Mike Carlin, long-time comic book editor at DC, announced his retirement over the weekend, ending a 37 year career that included working as editor on the Superman titles, overseeing “The Death of Superman” storyline and the aftermath.
Carlin’s wife Janice posted this message on Mike’s behalf:
After nearly 37 years I literally have seen hundreds come and go. Alas, dear Reader, I didn’t know them all well… but what I did know was that each and every one of them was here at DC for the same reason I was: We loved comics… and, in particular, DC Comics (oh, and other jobs were probably beyond our ken, anyways). If an employee didn’t love comics or DC Comics when they got here… they did by the time they were writing their Farewell Note… originally with Carbon Copies and now with a *DCE – Burbank All e-mail address.
My earliest memory is waking up on a Gurney at 2 years old having just had my tonsils out, I was being wheeled into my Mother’s room as she had her tonsils out that day, too. Part of the memory was that I had a bunch of SUPERMAN Comics on my lap. Mom had arranged that I’d get them when I woke up… because she loved SUPERMAN and WONDER WOMAN Comics when she was a kid (she also loved EC Comics but they were harder to come by in 1960 – and the pictures probably too much for a 2 year-old who was only “reading” the pictures at that point).
I first visted DC’s offices in a dream. Late one Christmas Eve when I thought I’d never fall asleep from excitement– I finally did, and I found myself at DC’s offices. I knew it was DC because the printing presses were there and running and they were printing a BATMAN Comic. I woke up and it was literally Christmas morning.
I wanted to draw comics so my mother arranged for me to take the entrance exam to New York’s HIGH SCHOOL OF ART & DESIGN. I got in, and there I studied Animation and Cartooning… and one Saturday famed DC Editor DICK GIORDANO gave a lecture about doing comic book art. He gave out a packet and said that if we did sample pages and they were selected, the “winner” could come up to DC’s offices at 75 Rockefeller Plaza for a private (well with 8 other kids) lesson from Dick… I was selected and invited up to DC’s headquarters . (P.S. There were no Printing Presses in that Manhattan office building.)
The next time I was at DC was in 1974 when I was selected to be an Intern at DC by my High School Art teacher. I sat outside Julie Schwartz’s office and listened to him plot comics with Cary Bates and Eliot S! Maggin. I mostly Xeroxed art (having copied Kirby’s KAMANDI and Simonson’s MANHUNTER/BATMAN pages I quickly decided I probably was NOT going to be a comic artist and I should stick to humorous cartooning) and sorted color separations… and a few production artists talked to me… but rarely Carmine Infantino or the Editors. I learned alot. Best part of this internship was the day Burt Ward came in to the office in his TV Show ROBIN costume! No stockings… shaved legs… but a hearty handshake and “Hello, Citizen.”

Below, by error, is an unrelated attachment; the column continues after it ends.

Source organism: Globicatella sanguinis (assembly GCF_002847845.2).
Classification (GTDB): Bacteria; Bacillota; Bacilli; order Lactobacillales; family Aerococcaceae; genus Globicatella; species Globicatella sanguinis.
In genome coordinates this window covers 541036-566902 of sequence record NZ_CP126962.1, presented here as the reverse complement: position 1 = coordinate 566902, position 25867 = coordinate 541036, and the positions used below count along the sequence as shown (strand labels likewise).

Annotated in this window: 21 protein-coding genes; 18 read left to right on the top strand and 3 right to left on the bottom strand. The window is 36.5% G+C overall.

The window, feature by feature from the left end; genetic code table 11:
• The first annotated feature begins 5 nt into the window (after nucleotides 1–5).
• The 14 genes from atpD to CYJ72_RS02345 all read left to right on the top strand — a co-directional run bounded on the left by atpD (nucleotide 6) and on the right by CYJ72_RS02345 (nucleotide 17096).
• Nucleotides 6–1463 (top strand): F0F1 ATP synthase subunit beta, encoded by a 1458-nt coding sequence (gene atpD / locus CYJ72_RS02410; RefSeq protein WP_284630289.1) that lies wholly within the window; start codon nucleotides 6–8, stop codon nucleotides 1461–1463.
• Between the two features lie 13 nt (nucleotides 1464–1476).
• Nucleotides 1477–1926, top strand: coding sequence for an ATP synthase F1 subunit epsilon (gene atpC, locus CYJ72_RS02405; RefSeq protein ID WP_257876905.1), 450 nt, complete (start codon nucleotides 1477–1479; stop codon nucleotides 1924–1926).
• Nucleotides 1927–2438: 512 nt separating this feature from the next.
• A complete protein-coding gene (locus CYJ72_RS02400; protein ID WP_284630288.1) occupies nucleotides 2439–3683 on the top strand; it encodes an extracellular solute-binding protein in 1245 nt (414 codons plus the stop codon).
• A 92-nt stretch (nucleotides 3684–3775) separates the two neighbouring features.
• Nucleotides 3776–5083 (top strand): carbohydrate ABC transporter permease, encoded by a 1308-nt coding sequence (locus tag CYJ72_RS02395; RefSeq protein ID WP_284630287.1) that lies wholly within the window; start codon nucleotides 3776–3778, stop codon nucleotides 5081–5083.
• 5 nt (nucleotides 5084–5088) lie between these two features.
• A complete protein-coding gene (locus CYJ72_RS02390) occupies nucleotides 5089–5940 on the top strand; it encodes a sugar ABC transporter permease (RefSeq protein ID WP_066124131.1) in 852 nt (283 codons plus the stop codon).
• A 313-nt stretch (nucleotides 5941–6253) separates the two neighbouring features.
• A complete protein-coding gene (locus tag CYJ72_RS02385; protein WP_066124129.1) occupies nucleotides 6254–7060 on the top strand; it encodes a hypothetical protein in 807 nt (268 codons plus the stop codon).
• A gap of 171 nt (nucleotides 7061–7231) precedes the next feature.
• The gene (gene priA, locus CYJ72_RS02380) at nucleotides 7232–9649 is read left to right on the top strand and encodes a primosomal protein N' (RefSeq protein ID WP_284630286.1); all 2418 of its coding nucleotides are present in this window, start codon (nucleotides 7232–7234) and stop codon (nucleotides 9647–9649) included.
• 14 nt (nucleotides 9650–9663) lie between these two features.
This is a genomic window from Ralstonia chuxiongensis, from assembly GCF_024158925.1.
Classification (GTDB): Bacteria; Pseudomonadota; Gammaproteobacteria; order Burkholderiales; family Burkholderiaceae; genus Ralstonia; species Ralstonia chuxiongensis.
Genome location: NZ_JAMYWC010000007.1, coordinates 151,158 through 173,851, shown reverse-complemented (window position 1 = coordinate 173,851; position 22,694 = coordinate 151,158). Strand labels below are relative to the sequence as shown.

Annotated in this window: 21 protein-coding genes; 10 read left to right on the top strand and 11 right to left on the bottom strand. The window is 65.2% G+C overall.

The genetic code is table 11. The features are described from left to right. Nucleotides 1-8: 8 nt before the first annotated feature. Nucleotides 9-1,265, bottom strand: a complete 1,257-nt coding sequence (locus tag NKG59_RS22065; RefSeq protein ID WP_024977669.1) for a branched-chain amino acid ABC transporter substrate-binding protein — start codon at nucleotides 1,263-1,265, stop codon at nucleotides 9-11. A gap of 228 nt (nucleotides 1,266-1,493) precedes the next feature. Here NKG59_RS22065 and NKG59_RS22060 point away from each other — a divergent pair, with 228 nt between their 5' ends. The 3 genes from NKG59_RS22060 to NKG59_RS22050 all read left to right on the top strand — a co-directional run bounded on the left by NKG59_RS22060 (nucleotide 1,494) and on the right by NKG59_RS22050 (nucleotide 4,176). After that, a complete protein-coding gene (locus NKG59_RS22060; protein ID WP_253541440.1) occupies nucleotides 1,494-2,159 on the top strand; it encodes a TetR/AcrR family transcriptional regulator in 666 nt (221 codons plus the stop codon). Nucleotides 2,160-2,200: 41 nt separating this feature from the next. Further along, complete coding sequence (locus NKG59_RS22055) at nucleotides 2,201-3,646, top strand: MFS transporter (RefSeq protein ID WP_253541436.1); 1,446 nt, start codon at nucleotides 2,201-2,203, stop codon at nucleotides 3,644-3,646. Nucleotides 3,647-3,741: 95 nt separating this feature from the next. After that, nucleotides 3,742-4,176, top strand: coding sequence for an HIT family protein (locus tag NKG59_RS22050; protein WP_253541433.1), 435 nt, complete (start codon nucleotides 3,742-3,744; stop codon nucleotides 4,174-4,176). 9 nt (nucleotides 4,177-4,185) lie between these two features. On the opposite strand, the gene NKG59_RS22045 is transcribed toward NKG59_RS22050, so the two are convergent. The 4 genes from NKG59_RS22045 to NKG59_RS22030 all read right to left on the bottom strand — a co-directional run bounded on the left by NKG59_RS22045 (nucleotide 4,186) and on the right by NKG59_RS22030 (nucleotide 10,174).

Finished High School… and then College at the SCHOOL OF VISUAL ARTS. No real DC connections there– except the creator of MAD Magazine, Harvey Kurtzman, was one of my teachers. Will Eisner, too (thanks for the award 15 years later, Will)!
Anyways… after a small detour through Marvel Comics where I wrote and drew for their version of MAD, CRAZY Magazine… and writing some CAPTAIN AMERICA and HE-MAN Comics I was fired. That was 1986.
Luckily lots of Marvel folks were leaving… and landing at DC (George Pérez and John Byrne and Denny O’Neil)… and they helped me get seen by Dick Giordano, once again.
Somehow I got hired and on my birthday in 1986 the attached Company I.D. was created… and then almost 37 years passed. The only thing different is that now they don’t print your Social Security number on your I.D.s! >Whew!<
Anyways… I’ve worked at a bunch of DC offices in those years… and put out a bunch of comics… and for the last 13 years worked on some animated cartoons. The job always being “make good stories”… so I tried. I think DC tried, too, and now I have a good story.
Yeah… Intern to Editor to Group Editor to V.P. Executive Editor to Senior Group Editor again (not a fan of the V.P. part of the job!) and lastly Creative Director of Animation in Beautiful Downtown Burbank! Thanks DC… no more Winter fer me!
$@%$!, I swore I’d make mine shorter than everyone else’s… oh well… I was at DC longer!
The short version: I dreamed of being at DC… my dream came true… now it’s your turn!
I am available on my regular old person e-mail if anyone wants/needs help – because no matter what I’m a Company Man!
My next “adventure” will sound dull… I’ll be reading all the books I’ve been buying for 40 years with no time to read ’em… and, since I haven’t ever done a Resumé on a computer, I’ll leave the job hunting to the young folk. At the same time if jobs hunt me… I’ll do ’em ’cause I wanna… not ’cause I hafta!
I look forward to not setting my alarm on Monday and expect all of you left behind to HAVE FUN WITHOUT ME™!
Happy retirement, Mike! I thought the Superman books were pretty consistently great when you were the editor. Hopefully the current good stretch continues, but since you moved up, I don’t think the Superman books as a whole have ever been as good for as long as they were when you were at helm. Great single books here and there, but hard to get the titles all clicking at the same time.